Publication Date


Document Type


First Advisor

Butler, Rebecca P.

Degree Name

Ed.D. (Doctor of Education)

Legacy Department

Department of Educational Technology, Research and Assessment


Bull; Bernard Dean; Teachers--United States--Biography; Educational technology


This autobiographical inquiry was an exploration of personal and professional life experiences that contributed to the convictions, decisions, and transformative ethical questions of a developing instructional technologist. Using rich descriptions and historical fictional recreations of seminal interactions, the author explored moments of emotion, epiphany, and conviction, categorizing these experiences into a series of themes related to his formation as an instructional technologist. Instead of describing every memory, the author identified and described a smaller number of central representative life experiences. The author’s exploration began with formative childhood experiences related to family, technology, and spirituality. Moving into adulthood, the author explored experiences of identity formation, feelings of otherness, a growing devotion to the nostalgia of the written word, and budding convictions about the ongoing importance of community in both physical and virtual environments. Amid this exploration, the author revealed ongoing struggles and unresolved personal conflicts. He described his efforts to reconcile empathy for Neo-Luddite literature and a passion for and immersion in the digital world, virtual learning, and educational technology. He analyzed his struggle between his roles as a commissioned minister and theology teacher with his growing role as an instructional technologist. The author concluded his autobiographical journey by acknowledging the unresolved nature of these struggles, but by also gradually coming to accept, even embrace these struggles as part of an enduring exploration of life in a technological society. He proposed that his dissertation serve as a means of encouraging further exploration of the role of the individual in ethical dialogue, even amid the collective codes, standards, and expectations in the field of educational technology.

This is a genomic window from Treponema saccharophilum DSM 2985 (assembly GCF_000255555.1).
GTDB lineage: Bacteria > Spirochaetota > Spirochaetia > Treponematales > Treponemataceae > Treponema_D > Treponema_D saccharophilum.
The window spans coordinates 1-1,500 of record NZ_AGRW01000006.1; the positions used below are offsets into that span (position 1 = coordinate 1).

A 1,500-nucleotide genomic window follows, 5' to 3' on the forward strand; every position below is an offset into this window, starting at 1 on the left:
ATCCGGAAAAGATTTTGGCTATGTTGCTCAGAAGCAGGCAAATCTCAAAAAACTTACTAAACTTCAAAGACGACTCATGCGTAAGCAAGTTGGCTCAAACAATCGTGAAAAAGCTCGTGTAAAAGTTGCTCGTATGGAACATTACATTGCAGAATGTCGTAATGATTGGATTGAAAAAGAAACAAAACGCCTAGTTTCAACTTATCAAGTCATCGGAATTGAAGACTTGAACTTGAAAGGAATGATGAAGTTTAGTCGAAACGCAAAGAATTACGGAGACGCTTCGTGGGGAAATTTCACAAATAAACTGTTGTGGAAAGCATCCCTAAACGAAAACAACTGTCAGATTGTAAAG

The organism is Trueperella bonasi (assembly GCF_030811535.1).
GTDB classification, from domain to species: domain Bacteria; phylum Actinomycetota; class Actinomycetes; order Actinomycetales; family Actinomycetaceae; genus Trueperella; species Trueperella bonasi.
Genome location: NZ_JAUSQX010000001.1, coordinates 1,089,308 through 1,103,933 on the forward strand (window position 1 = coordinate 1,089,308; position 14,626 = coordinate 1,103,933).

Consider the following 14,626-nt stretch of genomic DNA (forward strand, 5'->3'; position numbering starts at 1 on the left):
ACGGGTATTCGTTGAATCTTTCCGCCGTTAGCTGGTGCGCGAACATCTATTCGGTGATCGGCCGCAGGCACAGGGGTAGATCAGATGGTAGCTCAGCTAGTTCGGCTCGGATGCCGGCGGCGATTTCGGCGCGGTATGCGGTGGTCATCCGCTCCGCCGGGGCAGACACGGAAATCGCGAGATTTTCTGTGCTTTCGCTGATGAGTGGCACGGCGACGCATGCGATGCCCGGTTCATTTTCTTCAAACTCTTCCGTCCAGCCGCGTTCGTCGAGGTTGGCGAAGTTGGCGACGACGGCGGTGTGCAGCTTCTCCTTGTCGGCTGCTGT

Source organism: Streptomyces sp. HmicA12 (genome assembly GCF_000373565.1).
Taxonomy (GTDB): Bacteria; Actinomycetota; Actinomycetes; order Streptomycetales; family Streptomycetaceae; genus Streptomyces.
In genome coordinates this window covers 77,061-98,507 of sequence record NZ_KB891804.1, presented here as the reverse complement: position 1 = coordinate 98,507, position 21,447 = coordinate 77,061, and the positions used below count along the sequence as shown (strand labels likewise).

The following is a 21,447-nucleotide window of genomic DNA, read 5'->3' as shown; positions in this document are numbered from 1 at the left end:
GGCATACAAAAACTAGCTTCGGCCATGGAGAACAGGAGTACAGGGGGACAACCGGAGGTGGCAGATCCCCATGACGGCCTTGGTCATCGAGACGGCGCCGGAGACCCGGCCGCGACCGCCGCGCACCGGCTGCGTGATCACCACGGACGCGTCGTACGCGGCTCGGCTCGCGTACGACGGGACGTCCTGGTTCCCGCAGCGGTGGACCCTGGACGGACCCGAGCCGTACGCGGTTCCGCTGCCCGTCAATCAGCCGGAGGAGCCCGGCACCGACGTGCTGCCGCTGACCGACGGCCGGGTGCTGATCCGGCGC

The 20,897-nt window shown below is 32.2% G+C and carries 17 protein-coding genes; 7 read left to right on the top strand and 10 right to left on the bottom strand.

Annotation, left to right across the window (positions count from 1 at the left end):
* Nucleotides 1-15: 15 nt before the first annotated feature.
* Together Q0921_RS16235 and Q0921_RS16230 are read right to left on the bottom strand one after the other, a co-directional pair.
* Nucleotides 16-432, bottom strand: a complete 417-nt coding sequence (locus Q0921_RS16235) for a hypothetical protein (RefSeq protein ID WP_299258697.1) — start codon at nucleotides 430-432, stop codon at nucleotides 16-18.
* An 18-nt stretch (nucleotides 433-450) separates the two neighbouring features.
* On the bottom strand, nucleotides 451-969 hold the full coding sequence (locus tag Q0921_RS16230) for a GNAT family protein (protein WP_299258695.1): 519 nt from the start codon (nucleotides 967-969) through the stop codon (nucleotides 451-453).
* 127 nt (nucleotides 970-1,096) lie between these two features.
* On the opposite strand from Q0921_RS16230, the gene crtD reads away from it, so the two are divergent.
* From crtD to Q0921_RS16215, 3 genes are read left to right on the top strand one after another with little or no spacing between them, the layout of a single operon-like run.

Includes bibliographical references (pages [187]-196).


viii, 196 pages




Northern Illinois University

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